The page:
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article imageUV light keeps strawberries fresher for longer

By Tim Sandle     Jun 9, 2013 in Food
A new technique has been developed, aimed at keeping strawberries fresher for longer. The method uses a controlled 'pulse' of UV light, directed at the fruit.
Scientists have shown that low irradiance ultra-violet (UV) light directed at strawberries over long exposure periods at low temperature and very high humidity (typical of home refrigerator conditions) delays the spoilage of strawberries.
To do this, the scientists developed a special device. The novel device incorporates light-emitting diodes (LEDs) that emit UV at wavelengths which are the same as those found in the sunlight transmitted through Earth's atmosphere.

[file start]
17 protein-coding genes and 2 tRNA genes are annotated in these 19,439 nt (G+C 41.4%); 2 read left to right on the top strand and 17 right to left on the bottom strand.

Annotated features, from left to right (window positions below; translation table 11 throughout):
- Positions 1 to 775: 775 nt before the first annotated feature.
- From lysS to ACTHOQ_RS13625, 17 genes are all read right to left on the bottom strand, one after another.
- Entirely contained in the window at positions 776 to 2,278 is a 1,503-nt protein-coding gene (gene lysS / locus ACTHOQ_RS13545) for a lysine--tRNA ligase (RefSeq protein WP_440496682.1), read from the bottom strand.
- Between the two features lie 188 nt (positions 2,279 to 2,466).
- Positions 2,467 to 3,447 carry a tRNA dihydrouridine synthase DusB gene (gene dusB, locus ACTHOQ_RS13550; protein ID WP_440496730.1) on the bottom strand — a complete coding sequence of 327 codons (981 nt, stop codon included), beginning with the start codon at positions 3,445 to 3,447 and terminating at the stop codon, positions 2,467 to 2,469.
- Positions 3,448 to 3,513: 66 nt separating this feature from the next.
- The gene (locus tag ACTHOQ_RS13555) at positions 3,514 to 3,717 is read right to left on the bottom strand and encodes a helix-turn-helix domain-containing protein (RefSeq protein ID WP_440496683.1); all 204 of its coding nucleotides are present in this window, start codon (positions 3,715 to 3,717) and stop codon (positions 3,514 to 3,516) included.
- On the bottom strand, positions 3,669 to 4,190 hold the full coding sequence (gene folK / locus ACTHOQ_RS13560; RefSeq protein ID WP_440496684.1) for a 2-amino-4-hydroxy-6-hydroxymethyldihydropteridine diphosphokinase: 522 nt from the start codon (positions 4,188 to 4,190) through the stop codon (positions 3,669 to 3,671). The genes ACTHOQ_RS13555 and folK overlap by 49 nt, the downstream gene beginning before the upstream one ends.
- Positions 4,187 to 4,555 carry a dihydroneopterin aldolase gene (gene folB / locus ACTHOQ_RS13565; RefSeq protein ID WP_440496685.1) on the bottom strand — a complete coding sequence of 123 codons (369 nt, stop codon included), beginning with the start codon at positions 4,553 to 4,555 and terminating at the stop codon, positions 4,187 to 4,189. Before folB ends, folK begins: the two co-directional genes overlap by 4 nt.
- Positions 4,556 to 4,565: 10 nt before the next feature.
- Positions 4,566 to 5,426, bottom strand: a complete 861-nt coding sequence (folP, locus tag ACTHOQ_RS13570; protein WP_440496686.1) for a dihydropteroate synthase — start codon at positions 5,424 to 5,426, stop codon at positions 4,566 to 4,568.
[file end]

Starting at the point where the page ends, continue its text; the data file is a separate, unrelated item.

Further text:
Various studies have shown that the UV treatment extended the shelf life of the berries twofold, that is nine days mold-free. To show that the berries were suitable for consumption, they were assessed for over darkened berries, as judged by weight, moisture content, concentration of select phytochemicals, visible damage, and mold growth.
According to the magazine New Scientist this technology could be extended to other fruits.
The UV light technique was developed between U.S. Department of Agriculture's (USDA) Food Components and Health Laboratory in Beltsville, Md., and Sensor Electronic Technology, Inc. (SETi) in Columbia, S.C. The research will be presented at the Conference on Lasers and Electro-Optics (CLEO: 2013), which is taking place on June 13, 2013 at the San Jose Convention Center.
More about Strawberries, Ultraviolet rings, uv light, Food spoilage, Mold
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